Six Months        
    Ended        
    April 30,     Year Ended October 31,  
    2006     2005     2004     2003     2002     2001  
    (Unaudited)                                          
Net asset value per share, beginning of period
  $ 21.92     $ 19.97     $ 16.67     $ 13.55     $ 11.92     $ 11.43  
 
                                   
Income from investment operations:
                                               
Net investment income
    0.37       1.06       0.71 (a)     0.77 (a)     0.76 (a)     0.59  
Net realized/unrealized gains on investments
    3.03       2.07       3.45       3.21       1.74       0.71  
 
                                   
Total from investment operations
    3.40       3.13       4.16       3.98       2.50       1.30  
 
                                   
Less Distributions:
                                               
Net investment income
    (0.44 )     (0.84 )     (0.82 )     (0.81 )     (0.81 )     (0.81 )
Net realized gains on investments
    (0.30 )     (0.34 )     (0.04 )     (0.05 )     (0.06 )      
 
                                   
Total distributions
    (0.74 )     (1.18 )     (0.86 )     (0.86 )     (0.87 )     (0.81 )
 
                                   
Net asset value per share, end of period
  $ 24.58     $ 21.92     $ 19.97     $ 16.67     $ 13.55     $ 11.92  
 
                                   
Total return
    15.68 %(b)     15.92 %     25.51 %     30.45 %     21.21 %     11.44 %
Ratios/Supplemental Data:
                                               
Net Assets at end of period (000)
  $ 750,981     $ 641,224     $ 394,153     $ 183,410     $ 49,650     $ 8,051  
Ratio of expenses to average net assets:
                                               
Before waivers and reimbursements
    1.20 %(c)     1.18 %     1.25 %     1.38 %     1.57 %     2.59 %
After waivers and reimbursements
    1.20 %(c)     1.18 %     1.25 %     1.40 %     1.46 %     1.41 %
Ratio of net investment income to average net assets
    3.25 %(c)     3.47 %     3.85 %     4.98 %     5.62 %     4.68 %
Ratio of interest expense to average net assets
    0.04 %     0.00 %     0.01 %     0.00 %     0.00 %     0.11 %
Portfolio turnover
    14 %     34 %     65 %     45 %     86 %     149 %
 
(a)   Net investment income per share is calculated using undistributed net investment income per share at the beginning and end of the period prior to consideration of adjustments for permanent book and tax differences.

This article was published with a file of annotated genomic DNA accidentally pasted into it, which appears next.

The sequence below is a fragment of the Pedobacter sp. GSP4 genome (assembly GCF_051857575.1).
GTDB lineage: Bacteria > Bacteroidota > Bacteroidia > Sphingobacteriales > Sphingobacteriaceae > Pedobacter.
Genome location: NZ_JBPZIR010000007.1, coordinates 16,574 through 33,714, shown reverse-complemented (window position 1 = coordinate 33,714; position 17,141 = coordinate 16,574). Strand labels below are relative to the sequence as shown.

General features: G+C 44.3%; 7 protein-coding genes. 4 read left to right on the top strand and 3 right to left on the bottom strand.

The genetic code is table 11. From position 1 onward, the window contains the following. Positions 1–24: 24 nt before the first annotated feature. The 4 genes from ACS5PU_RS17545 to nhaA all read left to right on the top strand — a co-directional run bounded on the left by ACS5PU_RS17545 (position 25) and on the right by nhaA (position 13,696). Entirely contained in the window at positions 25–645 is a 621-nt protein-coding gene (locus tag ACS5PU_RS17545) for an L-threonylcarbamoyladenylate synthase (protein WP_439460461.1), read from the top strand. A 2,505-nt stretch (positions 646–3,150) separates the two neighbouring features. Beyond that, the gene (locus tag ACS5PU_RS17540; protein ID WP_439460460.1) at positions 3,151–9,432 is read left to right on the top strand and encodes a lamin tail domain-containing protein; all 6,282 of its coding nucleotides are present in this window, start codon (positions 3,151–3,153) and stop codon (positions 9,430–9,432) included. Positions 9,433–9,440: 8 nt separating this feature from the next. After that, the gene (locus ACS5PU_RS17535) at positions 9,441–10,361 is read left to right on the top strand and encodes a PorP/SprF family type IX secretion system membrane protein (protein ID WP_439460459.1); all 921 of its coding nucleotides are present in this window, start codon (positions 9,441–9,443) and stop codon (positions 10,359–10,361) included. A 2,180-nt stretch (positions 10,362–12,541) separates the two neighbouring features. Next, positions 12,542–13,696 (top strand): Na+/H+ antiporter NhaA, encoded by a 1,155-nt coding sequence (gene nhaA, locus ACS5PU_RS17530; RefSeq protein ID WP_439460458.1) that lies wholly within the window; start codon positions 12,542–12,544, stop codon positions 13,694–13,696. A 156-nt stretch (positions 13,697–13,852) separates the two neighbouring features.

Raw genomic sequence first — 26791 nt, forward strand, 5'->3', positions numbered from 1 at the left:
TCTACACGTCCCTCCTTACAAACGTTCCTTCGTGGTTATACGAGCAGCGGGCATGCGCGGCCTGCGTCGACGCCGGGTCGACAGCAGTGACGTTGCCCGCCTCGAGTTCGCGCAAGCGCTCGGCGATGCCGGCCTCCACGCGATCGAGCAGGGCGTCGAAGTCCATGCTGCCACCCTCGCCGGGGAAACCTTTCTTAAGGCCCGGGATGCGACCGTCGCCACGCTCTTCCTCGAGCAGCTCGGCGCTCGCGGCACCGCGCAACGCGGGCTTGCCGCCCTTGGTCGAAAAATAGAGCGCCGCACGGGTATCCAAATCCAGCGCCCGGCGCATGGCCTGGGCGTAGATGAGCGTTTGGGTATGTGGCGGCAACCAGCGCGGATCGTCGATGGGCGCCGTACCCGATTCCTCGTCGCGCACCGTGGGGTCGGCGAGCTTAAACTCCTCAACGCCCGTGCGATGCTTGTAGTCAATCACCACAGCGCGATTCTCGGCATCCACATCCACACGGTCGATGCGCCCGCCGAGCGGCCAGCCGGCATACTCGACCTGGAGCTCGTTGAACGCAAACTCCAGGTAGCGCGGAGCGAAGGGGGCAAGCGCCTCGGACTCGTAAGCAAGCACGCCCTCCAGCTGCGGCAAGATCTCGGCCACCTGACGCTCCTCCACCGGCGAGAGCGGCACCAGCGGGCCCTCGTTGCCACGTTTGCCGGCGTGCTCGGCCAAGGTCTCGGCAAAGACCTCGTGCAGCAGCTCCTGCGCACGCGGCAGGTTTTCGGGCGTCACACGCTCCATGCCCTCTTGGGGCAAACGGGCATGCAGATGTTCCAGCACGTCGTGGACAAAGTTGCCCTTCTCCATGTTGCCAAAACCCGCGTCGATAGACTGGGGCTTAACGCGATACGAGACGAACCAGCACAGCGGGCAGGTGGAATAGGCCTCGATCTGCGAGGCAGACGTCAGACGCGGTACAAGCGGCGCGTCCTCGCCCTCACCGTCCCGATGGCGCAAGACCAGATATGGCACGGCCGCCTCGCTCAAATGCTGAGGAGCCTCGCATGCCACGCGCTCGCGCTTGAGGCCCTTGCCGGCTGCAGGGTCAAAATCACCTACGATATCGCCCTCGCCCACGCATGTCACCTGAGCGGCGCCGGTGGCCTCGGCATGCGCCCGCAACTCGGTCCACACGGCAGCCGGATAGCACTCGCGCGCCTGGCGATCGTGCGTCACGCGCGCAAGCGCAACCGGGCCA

(b)   Not annualized
 
(c)   Annualized
See notes to financial statements.

29


 

Alpine Mutual Funds – International Real Estate Equity Fund
 
Financial Highlights
(For a share outstanding throughout each period)
                                                 
    Six Months        
    Ended        
    April 30,     Year Ended October 31,  
    2006     2005     2004     2003     2002     2001  
    (Unaudited)                                          
Net asset value per share, beginning of period
  $ 28.89     $ 24.28     $ 20.23     $ 13.81     $ 12.34     $ 12.73  
 
                                   
 
                                               
Income from investment operations:
                                               
Net investment income
    0.19       0.74       0.29 (a)     0.22 (a)     0.12 (a)      
Net realized/unrealized gains on investments
    7.36       5.71       4.30       6.42       1.60       (0.39 )
 
                                   
Total from investment operations
    7.55       6.45       4.59       6.64       1.72       (0.39 )
 
                                   
 
                                               
Less Distributions:
                                               
Net investment income
    (0.39 )     (0.73 )     (0.44 )     (0.22 )     (0.25 )      
Net realized gains on investments
    (0.35 )     (1.11 )     (0.10 )                  
 
                                   
Total distributions
    (0.74 )     (1.84 )     (0.54 )     (0.22 )     (0.25 )      
 
                                   
Net asset value per share, end of period
  $ 35.70     $ 28.89     $ 24.28     $ 20.23     $ 13.81     $ 12.34  
 
                                   
Total return
    26.60 %(b)     27.29 %     23.25 %     48.87 %     14.03 %     –3.06 %
Ratios/Supplemental Data:
                                               
Net Assets at end of period (000)
  $ 627,530     $ 290,747     $ 87,621     $ 86,428     $ 31,457     $ 25,344  
Ratio of expenses to average net assets: